Friday, February 29, 2008
I haven't finished The Total Money Makeover by Dave Ramsey, but I've got a great start and plan on finishing it this next week. Then it will be on Russ's reading pile for a week or so. I'll be keeping better track of our spending in March and maybe April so that I can come up with a realistic and workable budget. Things aren't at a breaking point around here, but I sure would like to be more deliberate and responsible about our spending, saving, investing, giving, and record keeping.
For anyone interesting in learning a little more about Dave Ramsey's Money Makeover, Simple Mom is doing a series on her blog to review the methods spelled out in his book.
Thursday, February 28, 2008
Check out Mama Archer's blog for rules and details on entering the contest.
According to this website, E. P. Roe was the most popular American novelist during his time. His books outsold those of Mark Twain! (The full text of From Jest to Earnest is available online at the above link!)
From Jest to Earnest is a delightfully innocent romance from a decidedly theological vantage point. It reminds me of an American version of George Macdonald's romance stories (set in Scotland), particularly The Curate's Awakening.
This story is made particularly charming and meaningful to me knowing that my great-grandfather, the poor preacher, gave this book to the elegant and rich daughter of his employer before eventually eloping with her. What a fun parallel story in itself!
She was the beginning of several desirable things, but the pattern was in no instance finished, and was always ravelling out on one side or the other. She had the features of a pretty girl, but ill health and the absence of a pleasing expression spoiled them. She had a fine education, but did not know what to do with it; considerable talent, but no energy; too much conscience, as she had not the resolution to obey it. Her life was passed mainly in easy chairs, chronic dyspepsia, and feeble protest against herself and all the world.
To a certain extent, God gives to the prayerful control of Himself, as it were, and becomes their willing agent; and when all mysteries shall be solved, and the record of all lives be truthfully revealed, it will probably be seen that not those who astonished the world with their own powers, but those who quietly, through prayer, used God's power, were the ones who made the world move forward.
"Men would be better--I should be better--if all young ladies showed your spirit, Miss Martell."
At the next pause in the dance she said, in a low tone, "Come, let us have no 'ifs.' Be better anyway."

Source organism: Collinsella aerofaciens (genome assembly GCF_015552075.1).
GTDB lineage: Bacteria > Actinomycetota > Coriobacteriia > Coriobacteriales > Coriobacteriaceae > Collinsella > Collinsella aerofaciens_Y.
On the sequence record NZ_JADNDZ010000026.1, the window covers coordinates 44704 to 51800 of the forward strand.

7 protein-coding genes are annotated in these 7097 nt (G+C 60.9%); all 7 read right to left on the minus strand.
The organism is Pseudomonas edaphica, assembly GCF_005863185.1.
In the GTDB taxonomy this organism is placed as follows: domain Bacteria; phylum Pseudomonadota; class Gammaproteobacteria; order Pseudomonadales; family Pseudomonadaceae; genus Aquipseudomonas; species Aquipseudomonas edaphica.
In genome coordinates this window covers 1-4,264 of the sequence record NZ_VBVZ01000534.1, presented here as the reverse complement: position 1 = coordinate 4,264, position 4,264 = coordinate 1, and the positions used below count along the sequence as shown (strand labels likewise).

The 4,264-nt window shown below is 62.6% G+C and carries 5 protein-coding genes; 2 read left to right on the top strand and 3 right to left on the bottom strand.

When we receive our slight cuts and bruises through life, there are usually outcry and abundant sympathy. But when we receive our deep wounds, that leave scars, often only God knows; and it is best so, for He can heal, but the world can only probe.
Perhaps more distress is caused by those troubles which never come, but which are feared and worried over, than by those which do come, teaching us, often, patience and faith.
Wednesday, February 27, 2008
I would love to post more links and pictures. Keep them coming!
Tuesday, February 26, 2008
Monday, February 25, 2008
Sunday, February 24, 2008
Thanks, dear, for being my everything. And being willing to both understand and misunderstand me. It has been a wonderful 12 years. Happy Anniversary!
Saturday, February 23, 2008
Anne from Palm Tree Pundit!
Congratulations, Anne! Considering the number of books you read, I'm sure you'll have a swell time using your $25 Amazon gift certificate. Happy spending!
Thank you so much for your comments, lovely compliments, and feedback. You are all appreciated!!
A few pages into Brave New World, I was unsure if I would be able to finish it. I am incredibly sensitive to mistreatment of babies and children. The conditioning of the babies was really tough for me to read. But it was short, the book moved on, and I found myself interested in the story, asking questions, thinking deep thoughts, coming up with new ideas, and wondering 'what if.' In that respect, I call this book a success and am glad I picked it.
The repeated use of Ford (as in Henry Ford) and the 'T' symbol replacing God and the cross came across as a bit comical. In many ways it lightened the atmosphere for me. I much preferred reading Ford as a swear word rather than repeated instances of God's name used in vain.
Although I loved to read books, I made it through my childhood (and teenage years) without reading futuristic, utopic, or dystopic novels. In less than two years I've read The Giver, Fahrenheit 451, 1984, Ender's Game, Gathering Blue, and Brave New World.
The Giver was the first. I couldn't put it down. For me, it was the perfect introduction. I've placed this book in my top 10, not because it is one of the 10 best books ever written, but because of the new direction it took my thoughts. The way it changed me at that certain point in my life.
I chose to read Fahrenheit 451 next. It was the perfect step up. Disturbing, but fascinating and thought-provoking. It found its way to my top 50.
I moved on to 1984. Disturbing isn't the word. I almost didn't make it through that one. The utter absence of hope took my breath away. It is by far my least favorite of the group, and the one that I wouldn't recommend. One thought returned peace to my life after finishing the last page: my previous pastor's favorite words in the Bible, "But, God." That is exactly what made 1984 impossible to me. God will always exist. There will always be hope. In current and historical unimaginable horrors and oppressions, God has always been there giving hope to the hopeless. Against all odds, that seems to be when His light shines the brightest.
Ender's Game was absolutely fascinating. I could not put it down. I was breathless and exhausted by the end. What a ride. Another book for my top 50.
I thought I would move on to Gathering Blue, the second book in Lois Lowry's trilogy. I enjoyed it, but preferred The Giver.